Chapter 2 Small Worlds and Large Worlds



2E1. Which of the expressions below correspond to the statement: the probability of rain on Monday?

  1. Pr(rain)
  2. Pr(rain|Monday)
  3. Pr(Monday|rain)
  4. Pr(rain, Monday) / Pr(Monday)

2E2. Which of the following statements corresponds to the expression: Pr(Monday|rain)?

  1. The probability of rain on monday.
  2. The probability of rain, given that it is monday.
  3. The probability that it is Monday, given that it is raining.
  4. The probability that it is Monday and that it is raining.

2E3. Which of the expressions below correspond to the statement: the probability that it is Monday, given that it is raining?

  1. Pr(Monday|rain)
  2. Pr(rain|Monday)
  3. Pr(rain|Monday)Pr(Monday)
  4. Pr(rain|Monday) Pr(Monday) / Pr(rain)
  5. Pr(Monday|rain)Pr(rain) / Pr(Monday)

2E4. The Bayesian statistican Bruno de Finetti (1906 - 1985) began his book on probability theory with the declaration: “PROBABILITY DOES NOT EXIST.” The capitals appeared in the original, so I imagine de Finetty wanted us to shout this statement. What he meant is that probability is a device for describing uncertainty from the perspective of an observer with limited knowledge; it has no objective reality. Discuss the globe tossing example from the chapter, in light of this statement. What does it mean to say “the probability of water is 0.7”?

The meaning can be twofold.

  1. Bayesian: With our current knowledge of the situation we are 70% sure that we will land on water in the next toss.
  2. Frequentist: If we were to toss the globe an infinite amount of times, 70% of those tosses would land on water.


2M1. Recall the globe tossing model from the chapter. Compute and plot the grid approximate posterior distribution for each of the following sets of observations. In each case, assume a uniform prior for p.

  1. W, W, W
  2. W, W, W, L
  3. L, W, W, L, W, W, W

2M2. Now assume a prior for p that is equal to zero when \(p < 0.5\) and is a positive constant when \(p \geq 0.5\). Again compute and plot the grid approximate posterior distribution for each of the sets of observations in the problem just above.

2M3. Suppose there are two globes, one for Earth and one for mars. The Earth globe is 70% covered inw ater. The Mars globe is 100% land. Further suppose that one of these globes - you don’t know which - was tossed in the air and produced a “land” observation. Assume that each globe was equally likly to be tossed. Show that the posterior probability that the globe was the Earth, conditional on seeing “land”, Pr(Earth|land), is 0.23.

2M4. Suppose you have a deck with only three cards. Each card has two sides, and each side is either black or white. One card has two black sides. The second card has one black and one white side. The thirds card has two white sides. Now suppose all three cards are placed in a bag and shuffled. Someone reaches into the bag and uplls out a card and places it flat on a table. A black side is shown facing up, but you don’t know the color of the side facing down. Show that the probability that the other side is also black is 2/3. Use the counting method (Section 2 of the chapter) to approach this problem. This means counting up the ways that each card could produce the observed data (a black side facing up on the table).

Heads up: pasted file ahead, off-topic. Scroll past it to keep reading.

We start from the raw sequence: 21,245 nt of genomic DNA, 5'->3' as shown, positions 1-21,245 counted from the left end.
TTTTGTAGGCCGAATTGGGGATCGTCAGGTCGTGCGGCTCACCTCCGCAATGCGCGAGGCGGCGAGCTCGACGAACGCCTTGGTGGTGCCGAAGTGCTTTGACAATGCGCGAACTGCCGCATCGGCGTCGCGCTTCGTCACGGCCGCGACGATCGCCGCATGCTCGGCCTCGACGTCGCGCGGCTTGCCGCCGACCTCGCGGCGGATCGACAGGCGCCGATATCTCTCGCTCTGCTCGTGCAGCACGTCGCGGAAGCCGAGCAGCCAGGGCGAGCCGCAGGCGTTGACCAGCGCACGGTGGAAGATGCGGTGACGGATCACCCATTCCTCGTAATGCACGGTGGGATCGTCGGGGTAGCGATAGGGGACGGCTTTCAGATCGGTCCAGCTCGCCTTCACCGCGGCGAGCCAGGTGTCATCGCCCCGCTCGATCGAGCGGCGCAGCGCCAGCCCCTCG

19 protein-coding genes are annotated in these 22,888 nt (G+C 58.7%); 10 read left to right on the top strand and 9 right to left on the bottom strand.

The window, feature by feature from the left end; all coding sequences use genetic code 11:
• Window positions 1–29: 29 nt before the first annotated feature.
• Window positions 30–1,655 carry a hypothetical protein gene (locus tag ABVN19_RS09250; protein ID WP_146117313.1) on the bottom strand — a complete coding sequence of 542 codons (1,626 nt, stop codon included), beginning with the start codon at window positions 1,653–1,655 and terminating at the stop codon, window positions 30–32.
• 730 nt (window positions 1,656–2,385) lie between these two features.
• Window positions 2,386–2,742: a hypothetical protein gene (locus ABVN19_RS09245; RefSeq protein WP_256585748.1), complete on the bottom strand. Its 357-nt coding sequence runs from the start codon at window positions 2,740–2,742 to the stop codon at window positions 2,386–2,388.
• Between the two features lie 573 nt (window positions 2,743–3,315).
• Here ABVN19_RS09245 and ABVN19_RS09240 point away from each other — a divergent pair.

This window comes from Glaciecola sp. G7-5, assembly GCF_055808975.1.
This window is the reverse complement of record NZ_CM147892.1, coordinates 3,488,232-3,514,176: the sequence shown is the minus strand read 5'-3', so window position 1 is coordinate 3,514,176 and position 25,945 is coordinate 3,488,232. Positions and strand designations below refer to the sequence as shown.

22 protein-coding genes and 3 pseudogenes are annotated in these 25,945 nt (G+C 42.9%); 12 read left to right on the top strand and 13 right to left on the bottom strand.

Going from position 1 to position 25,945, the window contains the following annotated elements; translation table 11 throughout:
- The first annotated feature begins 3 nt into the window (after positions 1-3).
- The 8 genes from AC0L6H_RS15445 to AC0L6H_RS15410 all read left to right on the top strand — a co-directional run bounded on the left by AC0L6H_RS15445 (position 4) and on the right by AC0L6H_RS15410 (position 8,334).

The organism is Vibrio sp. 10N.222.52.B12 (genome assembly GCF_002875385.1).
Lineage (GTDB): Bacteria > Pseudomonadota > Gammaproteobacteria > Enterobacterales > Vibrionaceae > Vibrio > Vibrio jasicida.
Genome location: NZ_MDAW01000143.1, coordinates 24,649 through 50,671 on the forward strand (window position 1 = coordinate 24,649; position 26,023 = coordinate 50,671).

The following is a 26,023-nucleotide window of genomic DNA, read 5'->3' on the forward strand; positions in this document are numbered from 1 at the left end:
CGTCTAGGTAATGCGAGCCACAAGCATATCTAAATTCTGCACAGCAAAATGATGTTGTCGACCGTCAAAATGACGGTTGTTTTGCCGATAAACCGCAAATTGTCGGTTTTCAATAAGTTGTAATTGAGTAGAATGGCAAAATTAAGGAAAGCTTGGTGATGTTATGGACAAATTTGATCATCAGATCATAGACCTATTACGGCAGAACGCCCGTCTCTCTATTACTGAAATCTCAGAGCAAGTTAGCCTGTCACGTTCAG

2M5. Now suppose there are four cards: B/B, B/W, W/W, and another B/B. Again suppose a card is drawn from the bag and a black side appears face up. Again calculate the probability that the other side is black.

2M6. Imagine that black ink is heavy, and so cards with black sides are heavier that cards with white sides. As a result, it’s less likely that a card with black sides is pulled from the bag. So again assume there are three cards: B/B, B/W, W/W. After experimenting a number of times, you conclude that for every way to pull the B/B card from the bag, there are 2 ways to pull the B/W card and 3 ways to upll the W/W card. Again suppose that a card is pulled and a black side appears face up. Show that the probability the other side is black is now 0.5. Use the counting method, as before.

2M7. Assume again the original card problem, with a single card showing a black side face up. Before looking at the other side, we draw another card from the bag and lay it face up on the table. The face that is shown on the new card is white. Show that the probability that the first card, the one showing a black side, has black on its other side is now 0.75. Use the counting method, if you can. Hint: Treat this like a sequence of globe tosses, counting all the ways to see each observation, for each possible first card.


2H1. Suppose there are two species of panda bear. Both are equally common in the wild and live in the same place. They look exactly alike and eat the same food, and there is yet no genetic assay capable of telling them apart. They differ however in their family sizes. Species A gives birth to twins 10% of the time, otherwise birthing a single infant. Species B births twins 20% of the time, otherwise birthing singleton infants. Assume these numbers are known with certainty, from many years of field research.

Now suppose you are managing a captive panda breeding program. You have a new female panda of unknown species, and she has just given birth to twins. What is the probability that her next birth will also be twins.

2H2. Recall all the facts from the problem above. Now compute the probability that the panda we have is from species A, assuming we have observed only the first birth and that it was twins.

2H3. Continuing on from the previous problem, suppose the same panda mother has a second birth and that it is not twins, but a singleton infant. Compute the posterior probability that this pands is species A.